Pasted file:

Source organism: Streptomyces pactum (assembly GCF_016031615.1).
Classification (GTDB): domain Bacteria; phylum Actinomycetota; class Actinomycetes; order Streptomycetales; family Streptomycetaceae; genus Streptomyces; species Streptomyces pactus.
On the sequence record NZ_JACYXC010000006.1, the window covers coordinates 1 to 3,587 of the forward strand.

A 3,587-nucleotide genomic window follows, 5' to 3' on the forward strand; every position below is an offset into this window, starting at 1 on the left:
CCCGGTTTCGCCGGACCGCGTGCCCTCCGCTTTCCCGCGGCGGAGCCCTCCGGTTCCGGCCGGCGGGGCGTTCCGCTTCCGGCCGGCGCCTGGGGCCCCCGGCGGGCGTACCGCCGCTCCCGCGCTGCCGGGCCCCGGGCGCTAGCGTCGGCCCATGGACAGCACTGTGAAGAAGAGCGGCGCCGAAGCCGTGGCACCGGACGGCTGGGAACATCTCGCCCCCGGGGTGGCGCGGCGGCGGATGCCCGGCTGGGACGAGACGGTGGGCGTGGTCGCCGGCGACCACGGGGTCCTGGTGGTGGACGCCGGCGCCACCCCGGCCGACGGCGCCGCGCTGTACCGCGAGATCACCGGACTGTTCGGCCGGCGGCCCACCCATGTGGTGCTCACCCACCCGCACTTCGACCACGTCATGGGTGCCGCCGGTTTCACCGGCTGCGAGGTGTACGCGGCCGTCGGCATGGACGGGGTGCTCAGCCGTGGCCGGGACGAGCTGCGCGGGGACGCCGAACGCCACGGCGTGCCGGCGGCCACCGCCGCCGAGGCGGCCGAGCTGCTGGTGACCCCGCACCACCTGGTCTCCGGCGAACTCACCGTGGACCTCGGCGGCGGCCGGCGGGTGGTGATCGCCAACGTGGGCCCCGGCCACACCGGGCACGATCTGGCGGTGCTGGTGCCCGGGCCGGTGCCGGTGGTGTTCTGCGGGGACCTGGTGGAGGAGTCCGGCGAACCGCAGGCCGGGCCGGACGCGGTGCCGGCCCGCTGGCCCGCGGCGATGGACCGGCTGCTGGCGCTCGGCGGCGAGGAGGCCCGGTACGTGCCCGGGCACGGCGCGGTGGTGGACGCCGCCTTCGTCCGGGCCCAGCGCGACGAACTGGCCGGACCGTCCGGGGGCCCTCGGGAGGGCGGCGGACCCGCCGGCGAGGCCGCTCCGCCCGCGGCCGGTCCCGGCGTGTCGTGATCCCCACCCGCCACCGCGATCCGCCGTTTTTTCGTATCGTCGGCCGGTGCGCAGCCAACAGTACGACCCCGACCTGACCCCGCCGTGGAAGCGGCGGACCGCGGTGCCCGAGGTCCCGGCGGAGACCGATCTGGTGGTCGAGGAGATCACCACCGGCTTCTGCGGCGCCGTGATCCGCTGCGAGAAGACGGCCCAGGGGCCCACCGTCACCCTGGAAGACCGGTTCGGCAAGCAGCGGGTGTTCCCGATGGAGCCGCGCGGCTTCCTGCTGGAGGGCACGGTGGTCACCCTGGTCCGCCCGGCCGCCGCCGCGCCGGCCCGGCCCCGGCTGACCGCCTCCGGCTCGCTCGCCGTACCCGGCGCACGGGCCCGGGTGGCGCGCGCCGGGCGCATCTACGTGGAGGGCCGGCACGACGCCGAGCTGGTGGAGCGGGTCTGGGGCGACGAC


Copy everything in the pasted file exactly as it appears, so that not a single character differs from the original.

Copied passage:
Source organism: Streptomyces pactum (assembly GCF_016031615.1).
Classification (GTDB): domain Bacteria; phylum Actinomycetota; class Actinomycetes; order Streptomycetales; family Streptomycetaceae; genus Streptomyces; species Streptomyces pactus.
On the sequence record NZ_JACYXC010000006.1, the window covers coordinates 1 to 3,587 of the forward strand.

A 3,587-nucleotide genomic window follows, 5' to 3' on the forward strand; every position below is an offset into this window, starting at 1 on the left:
CCCGGTTTCGCCGGACCGCGTGCCCTCCGCTTTCCCGCGGCGGAGCCCTCCGGTTCCGGCCGGCGGGGCGTTCCGCTTCCGGCCGGCGCCTGGGGCCCCCGGCGGGCGTACCGCCGCTCCCGCGCTGCCGGGCCCCGGGCGCTAGCGTCGGCCCATGGACAGCACTGTGAAGAAGAGCGGCGCCGAAGCCGTGGCACCGGACGGCTGGGAACATCTCGCCCCCGGGGTGGCGCGGCGGCGGATGCCCGGCTGGGACGAGACGGTGGGCGTGGTCGCCGGCGACCACGGGGTCCTGGTGGTGGACGCCGGCGCCACCCCGGCCGACGGCGCCGCGCTGTACCGCGAGATCACCGGACTGTTCGGCCGGCGGCCCACCCATGTGGTGCTCACCCACCCGCACTTCGACCACGTCATGGGTGCCGCCGGTTTCACCGGCTGCGAGGTGTACGCGGCCGTCGGCATGGACGGGGTGCTCAGCCGTGGCCGGGACGAGCTGCGCGGGGACGCCGAACGCCACGGCGTGCCGGCGGCCACCGCCGCCGAGGCGGCCGAGCTGCTGGTGACCCCGCACCACCTGGTCTCCGGCGAACTCACCGTGGACCTCGGCGGCGGCCGGCGGGTGGTGATCGCCAACGTGGGCCCCGGCCACACCGGGCACGATCTGGCGGTGCTGGTGCCCGGGCCGGTGCCGGTGGTGTTCTGCGGGGACCTGGTGGAGGAGTCCGGCGAACCGCAGGCCGGGCCGGACGCGGTGCCGGCCCGCTGGCCCGCGGCGATGGACCGGCTGCTGGCGCTCGGCGGCGAGGAGGCCCGGTACGTGCCCGGGCACGGCGCGGTGGTGGACGCCGCCTTCGTCCGGGCCCAGCGCGACGAACTGGCCGGACCGTCCGGGGGCCCTCGGGAGGGCGGCGGACCCGCCGGCGAGGCCGCTCCGCCCGCGGCCGGTCCCGGCGTGTCGTGATCCCCACCCGCCACCGCGATCCGCCGTTTTTTCGTATCGTCGGCCGGTGCGCAGCCAACAGTACGACCCCGACCTGACCCCGCCGTGGAAGCGGCGGACCGCGGTGCCCGAGGTCCCGGCGGAGACCGATCTGGTGGTCGAGGAGATCACCACCGGCTTCTGCGGCGCCGTGATCCGCTGCGAGAAGACGGCCCAGGGGCCCACCGTCACCCTGGAAGACCGGTTCGGCAAGCAGCGGGTGTTCCCGATGGAGCCGCGCGGCTTCCTGCTGGAGGGCACGGTGGTCACCCTGGTCCGCCCGGCCGCCGCCGCGCCGGCCCGGCCCCGGCTGACCGCCTCCGGCTCGCTCGCCGTACCCGGCGCACGGGCCCGGGTGGCGCGCGCCGGGCGCATCTACGTGGAGGGCCGGCACGACGCCGAGCTGGTGGAGCGGGTCTGGGGCGACGAC